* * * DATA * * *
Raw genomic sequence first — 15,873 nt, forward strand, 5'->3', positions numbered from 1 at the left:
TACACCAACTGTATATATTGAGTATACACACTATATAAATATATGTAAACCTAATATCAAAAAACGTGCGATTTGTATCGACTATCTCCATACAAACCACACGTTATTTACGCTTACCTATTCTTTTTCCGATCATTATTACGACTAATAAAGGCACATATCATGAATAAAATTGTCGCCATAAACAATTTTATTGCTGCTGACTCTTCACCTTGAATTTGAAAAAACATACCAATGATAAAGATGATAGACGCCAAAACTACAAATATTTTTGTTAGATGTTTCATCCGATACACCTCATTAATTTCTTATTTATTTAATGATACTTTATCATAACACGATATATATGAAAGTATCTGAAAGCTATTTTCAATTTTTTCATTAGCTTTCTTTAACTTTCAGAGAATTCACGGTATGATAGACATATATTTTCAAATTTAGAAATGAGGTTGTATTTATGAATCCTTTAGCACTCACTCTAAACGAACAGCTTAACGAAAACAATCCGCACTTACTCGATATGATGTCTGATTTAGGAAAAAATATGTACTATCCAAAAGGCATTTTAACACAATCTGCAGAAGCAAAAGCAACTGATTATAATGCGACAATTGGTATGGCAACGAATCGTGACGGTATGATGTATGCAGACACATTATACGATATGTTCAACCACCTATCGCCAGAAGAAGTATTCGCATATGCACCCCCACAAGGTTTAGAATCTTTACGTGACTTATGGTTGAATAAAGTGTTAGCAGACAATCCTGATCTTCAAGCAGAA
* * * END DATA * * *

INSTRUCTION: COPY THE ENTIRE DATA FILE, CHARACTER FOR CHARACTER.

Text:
Raw genomic sequence first — 15,873 nt, forward strand, 5'->3', positions numbered from 1 at the left:
TACACCAACTGTATATATTGAGTATACACACTATATAAATATATGTAAACCTAATATCAAAAAACGTGCGATTTGTATCGACTATCTCCATACAAACCACACGTTATTTACGCTTACCTATTCTTTTTCCGATCATTATTACGACTAATAAAGGCACATATCATGAATAAAATTGTCGCCATAAACAATTTTATTGCTGCTGACTCTTCACCTTGAATTTGAAAAAACATACCAATGATAAAGATGATAGACGCCAAAACTACAAATATTTTTGTTAGATGTTTCATCCGATACACCTCATTAATTTCTTATTTATTTAATGATACTTTATCATAACACGATATATATGAAAGTATCTGAAAGCTATTTTCAATTTTTTCATTAGCTTTCTTTAACTTTCAGAGAATTCACGGTATGATAGACATATATTTTCAAATTTAGAAATGAGGTTGTATTTATGAATCCTTTAGCACTCACTCTAAACGAACAGCTTAACGAAAACAATCCGCACTTACTCGATATGATGTCTGATTTAGGAAAAAATATGTACTATCCAAAAGGCATTTTAACACAATCTGCAGAAGCAAAAGCAACTGATTATAATGCGACAATTGGTATGGCAACGAATCGTGACGGTATGATGTATGCAGACACATTATACGATATGTTCAACCACCTATCGCCAGAAGAAGTATTCGCATATGCACCCCCACAAGGTTTAGAATCTTTACGTGACTTATGGTTGAATAAAGTGTTAGCAGACAATCCTGATCTTCAAGCAGAA